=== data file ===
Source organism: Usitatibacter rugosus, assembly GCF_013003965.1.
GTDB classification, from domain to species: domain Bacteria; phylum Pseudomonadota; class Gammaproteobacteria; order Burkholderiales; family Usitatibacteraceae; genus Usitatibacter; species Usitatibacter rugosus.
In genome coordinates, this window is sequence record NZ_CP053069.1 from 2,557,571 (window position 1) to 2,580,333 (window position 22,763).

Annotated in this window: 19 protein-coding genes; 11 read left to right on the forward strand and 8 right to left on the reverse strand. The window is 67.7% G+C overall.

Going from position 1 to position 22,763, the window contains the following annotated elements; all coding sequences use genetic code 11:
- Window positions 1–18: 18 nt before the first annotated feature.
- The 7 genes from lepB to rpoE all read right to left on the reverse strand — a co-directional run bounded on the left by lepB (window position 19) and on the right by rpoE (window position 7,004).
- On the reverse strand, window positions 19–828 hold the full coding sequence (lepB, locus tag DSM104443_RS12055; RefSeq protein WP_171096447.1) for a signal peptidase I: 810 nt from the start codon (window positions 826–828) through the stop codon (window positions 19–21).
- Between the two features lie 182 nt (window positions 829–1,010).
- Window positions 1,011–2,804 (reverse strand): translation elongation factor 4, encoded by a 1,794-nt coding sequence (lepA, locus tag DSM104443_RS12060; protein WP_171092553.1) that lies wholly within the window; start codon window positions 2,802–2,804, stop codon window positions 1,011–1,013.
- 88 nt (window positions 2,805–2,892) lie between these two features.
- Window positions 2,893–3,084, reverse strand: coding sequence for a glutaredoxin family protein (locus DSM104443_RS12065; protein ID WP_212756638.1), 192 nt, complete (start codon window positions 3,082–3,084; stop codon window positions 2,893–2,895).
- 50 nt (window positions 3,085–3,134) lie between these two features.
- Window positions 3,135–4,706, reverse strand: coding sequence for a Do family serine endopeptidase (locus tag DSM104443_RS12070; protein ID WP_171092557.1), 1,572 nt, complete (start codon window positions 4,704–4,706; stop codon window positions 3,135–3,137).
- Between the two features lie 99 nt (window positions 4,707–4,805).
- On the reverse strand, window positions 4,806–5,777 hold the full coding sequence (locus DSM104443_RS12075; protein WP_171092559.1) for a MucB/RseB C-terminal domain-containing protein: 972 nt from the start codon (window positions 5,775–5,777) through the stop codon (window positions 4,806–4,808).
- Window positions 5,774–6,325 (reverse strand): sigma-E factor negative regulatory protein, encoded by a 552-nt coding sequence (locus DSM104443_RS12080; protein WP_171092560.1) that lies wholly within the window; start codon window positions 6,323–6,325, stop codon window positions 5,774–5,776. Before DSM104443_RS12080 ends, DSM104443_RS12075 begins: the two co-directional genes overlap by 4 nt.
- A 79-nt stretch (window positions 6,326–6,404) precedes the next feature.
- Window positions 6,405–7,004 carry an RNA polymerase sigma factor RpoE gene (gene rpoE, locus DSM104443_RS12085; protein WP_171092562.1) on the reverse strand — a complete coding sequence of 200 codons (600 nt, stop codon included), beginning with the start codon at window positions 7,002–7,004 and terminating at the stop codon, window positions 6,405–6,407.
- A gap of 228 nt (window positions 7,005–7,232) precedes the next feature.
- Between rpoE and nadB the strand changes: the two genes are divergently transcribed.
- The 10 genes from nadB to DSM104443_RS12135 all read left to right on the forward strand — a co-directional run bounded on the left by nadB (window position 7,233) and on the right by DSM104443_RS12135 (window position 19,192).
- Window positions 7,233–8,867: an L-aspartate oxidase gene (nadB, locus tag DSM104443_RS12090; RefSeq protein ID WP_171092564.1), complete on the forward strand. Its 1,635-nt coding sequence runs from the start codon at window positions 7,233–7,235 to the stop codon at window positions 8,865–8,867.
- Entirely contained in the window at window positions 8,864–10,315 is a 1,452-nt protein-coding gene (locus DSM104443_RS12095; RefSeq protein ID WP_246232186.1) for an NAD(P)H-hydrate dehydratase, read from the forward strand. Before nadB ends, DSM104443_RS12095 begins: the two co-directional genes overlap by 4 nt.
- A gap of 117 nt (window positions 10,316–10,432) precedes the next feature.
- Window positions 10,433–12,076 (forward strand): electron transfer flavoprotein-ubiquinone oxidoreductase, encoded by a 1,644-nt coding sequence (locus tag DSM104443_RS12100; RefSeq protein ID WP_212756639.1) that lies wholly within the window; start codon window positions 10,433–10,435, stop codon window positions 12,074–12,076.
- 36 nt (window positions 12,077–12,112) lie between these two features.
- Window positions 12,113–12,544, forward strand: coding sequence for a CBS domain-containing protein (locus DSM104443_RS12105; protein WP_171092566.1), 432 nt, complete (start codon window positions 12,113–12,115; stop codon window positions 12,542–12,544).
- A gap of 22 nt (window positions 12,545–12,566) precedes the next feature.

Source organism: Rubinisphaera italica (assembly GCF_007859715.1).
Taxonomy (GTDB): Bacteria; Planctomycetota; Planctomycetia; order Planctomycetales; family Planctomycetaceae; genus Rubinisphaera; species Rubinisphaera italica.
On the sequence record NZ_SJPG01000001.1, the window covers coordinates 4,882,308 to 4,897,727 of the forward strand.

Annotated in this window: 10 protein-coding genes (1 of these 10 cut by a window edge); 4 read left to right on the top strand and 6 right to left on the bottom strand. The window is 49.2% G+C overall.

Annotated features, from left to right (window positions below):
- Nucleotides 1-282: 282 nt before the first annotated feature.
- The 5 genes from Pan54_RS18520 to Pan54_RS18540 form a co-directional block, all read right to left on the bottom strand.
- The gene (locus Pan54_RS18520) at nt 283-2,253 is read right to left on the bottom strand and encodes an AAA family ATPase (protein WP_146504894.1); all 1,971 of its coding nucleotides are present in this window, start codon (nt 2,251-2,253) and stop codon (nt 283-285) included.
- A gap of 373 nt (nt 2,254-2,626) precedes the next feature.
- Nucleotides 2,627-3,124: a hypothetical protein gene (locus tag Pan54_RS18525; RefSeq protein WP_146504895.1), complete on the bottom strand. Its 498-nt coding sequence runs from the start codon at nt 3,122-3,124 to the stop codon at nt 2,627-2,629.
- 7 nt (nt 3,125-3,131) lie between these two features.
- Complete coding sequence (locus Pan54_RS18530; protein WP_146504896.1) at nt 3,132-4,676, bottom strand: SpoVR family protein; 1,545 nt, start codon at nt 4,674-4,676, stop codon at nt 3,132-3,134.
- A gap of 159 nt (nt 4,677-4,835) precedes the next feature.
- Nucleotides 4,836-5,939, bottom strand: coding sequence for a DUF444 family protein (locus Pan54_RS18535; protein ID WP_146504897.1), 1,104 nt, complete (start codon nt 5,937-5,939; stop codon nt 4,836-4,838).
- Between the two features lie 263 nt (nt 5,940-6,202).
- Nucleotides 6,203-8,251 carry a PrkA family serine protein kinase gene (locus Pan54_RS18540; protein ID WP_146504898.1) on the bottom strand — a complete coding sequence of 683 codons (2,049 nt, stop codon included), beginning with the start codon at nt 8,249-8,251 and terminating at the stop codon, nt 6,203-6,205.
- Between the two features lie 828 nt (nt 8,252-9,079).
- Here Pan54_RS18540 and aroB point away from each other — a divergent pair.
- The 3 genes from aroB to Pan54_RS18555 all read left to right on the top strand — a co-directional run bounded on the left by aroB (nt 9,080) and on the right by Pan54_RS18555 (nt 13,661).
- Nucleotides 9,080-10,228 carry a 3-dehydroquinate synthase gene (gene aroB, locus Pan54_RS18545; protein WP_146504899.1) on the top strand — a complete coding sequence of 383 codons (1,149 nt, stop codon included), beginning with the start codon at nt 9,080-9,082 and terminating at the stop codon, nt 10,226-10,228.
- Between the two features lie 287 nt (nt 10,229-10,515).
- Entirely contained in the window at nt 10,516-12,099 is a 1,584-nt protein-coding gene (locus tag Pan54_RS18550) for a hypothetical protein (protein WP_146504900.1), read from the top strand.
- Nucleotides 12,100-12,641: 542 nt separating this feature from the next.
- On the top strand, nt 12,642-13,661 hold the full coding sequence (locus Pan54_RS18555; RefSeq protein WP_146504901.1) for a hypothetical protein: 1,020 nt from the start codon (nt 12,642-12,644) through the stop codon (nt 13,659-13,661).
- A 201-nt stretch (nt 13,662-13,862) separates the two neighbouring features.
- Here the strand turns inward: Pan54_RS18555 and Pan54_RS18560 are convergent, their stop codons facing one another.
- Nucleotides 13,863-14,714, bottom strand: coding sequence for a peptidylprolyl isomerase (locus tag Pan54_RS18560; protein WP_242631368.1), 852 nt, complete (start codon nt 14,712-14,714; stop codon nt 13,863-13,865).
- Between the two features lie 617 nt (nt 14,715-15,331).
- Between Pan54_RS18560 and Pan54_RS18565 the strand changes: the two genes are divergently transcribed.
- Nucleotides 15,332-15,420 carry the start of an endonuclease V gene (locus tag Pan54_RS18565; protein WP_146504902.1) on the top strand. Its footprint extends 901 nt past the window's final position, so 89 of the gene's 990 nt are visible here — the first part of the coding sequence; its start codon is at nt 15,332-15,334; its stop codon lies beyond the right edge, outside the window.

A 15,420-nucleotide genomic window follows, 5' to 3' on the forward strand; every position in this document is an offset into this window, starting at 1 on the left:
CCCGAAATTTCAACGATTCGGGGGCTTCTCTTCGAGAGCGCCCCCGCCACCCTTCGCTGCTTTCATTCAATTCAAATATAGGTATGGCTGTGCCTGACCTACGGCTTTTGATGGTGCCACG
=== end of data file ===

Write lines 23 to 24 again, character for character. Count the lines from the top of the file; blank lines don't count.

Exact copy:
- Window positions 7,233–8,867: an L-aspartate oxidase gene (nadB, locus tag DSM104443_RS12090; RefSeq protein ID WP_171092564.1), complete on the forward strand. Its 1,635-nt coding sequence runs from the start codon at window positions 7,233–7,235 to the stop codon at window positions 8,865–8,867.
- Entirely contained in the window at window positions 8,864–10,315 is a 1,452-nt protein-coding gene (locus DSM104443_RS12095; RefSeq protein ID WP_246232186.1) for an NAD(P)H-hydrate dehydratase, read from the forward strand. Before nadB ends, DSM104443_RS12095 begins: the two co-directional genes overlap by 4 nt.